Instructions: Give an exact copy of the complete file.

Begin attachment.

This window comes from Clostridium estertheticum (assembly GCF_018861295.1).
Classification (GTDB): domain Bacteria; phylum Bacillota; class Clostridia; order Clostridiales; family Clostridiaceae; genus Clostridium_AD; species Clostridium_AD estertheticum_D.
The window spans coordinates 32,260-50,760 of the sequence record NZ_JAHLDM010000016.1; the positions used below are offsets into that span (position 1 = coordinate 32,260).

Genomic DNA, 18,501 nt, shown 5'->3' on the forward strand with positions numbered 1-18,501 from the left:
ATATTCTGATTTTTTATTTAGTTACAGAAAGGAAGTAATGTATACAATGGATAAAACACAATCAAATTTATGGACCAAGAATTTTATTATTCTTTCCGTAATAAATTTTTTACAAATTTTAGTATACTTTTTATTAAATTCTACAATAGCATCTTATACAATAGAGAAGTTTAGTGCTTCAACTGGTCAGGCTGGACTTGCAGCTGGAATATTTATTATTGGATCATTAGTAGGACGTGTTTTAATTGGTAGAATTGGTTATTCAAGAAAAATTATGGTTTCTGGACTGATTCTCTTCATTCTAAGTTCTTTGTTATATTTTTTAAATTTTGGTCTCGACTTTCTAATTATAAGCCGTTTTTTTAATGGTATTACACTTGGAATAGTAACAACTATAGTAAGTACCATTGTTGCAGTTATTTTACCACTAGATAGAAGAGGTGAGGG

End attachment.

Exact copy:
This window comes from Clostridium estertheticum (assembly GCF_018861295.1).
Classification (GTDB): domain Bacteria; phylum Bacillota; class Clostridia; order Clostridiales; family Clostridiaceae; genus Clostridium_AD; species Clostridium_AD estertheticum_D.
The window spans coordinates 32,260-50,760 of the sequence record NZ_JAHLDM010000016.1; the positions used below are offsets into that span (position 1 = coordinate 32,260).

Genomic DNA, 18,501 nt, shown 5'->3' on the forward strand with positions numbered 1-18,501 from the left:
ATATTCTGATTTTTTATTTAGTTACAGAAAGGAAGTAATGTATACAATGGATAAAACACAATCAAATTTATGGACCAAGAATTTTATTATTCTTTCCGTAATAAATTTTTTACAAATTTTAGTATACTTTTTATTAAATTCTACAATAGCATCTTATACAATAGAGAAGTTTAGTGCTTCAACTGGTCAGGCTGGACTTGCAGCTGGAATATTTATTATTGGATCATTAGTAGGACGTGTTTTAATTGGTAGAATTGGTTATTCAAGAAAAATTATGGTTTCTGGACTGATTCTCTTCATTCTAAGTTCTTTGTTATATTTTTTAAATTTTGGTCTCGACTTTCTAATTATAAGCCGTTTTTTTAATGGTATTACACTTGGAATAGTAACAACTATAGTAAGTACCATTGTTGCAGTTATTTTACCACTAGATAGAAGAGGTGAGGG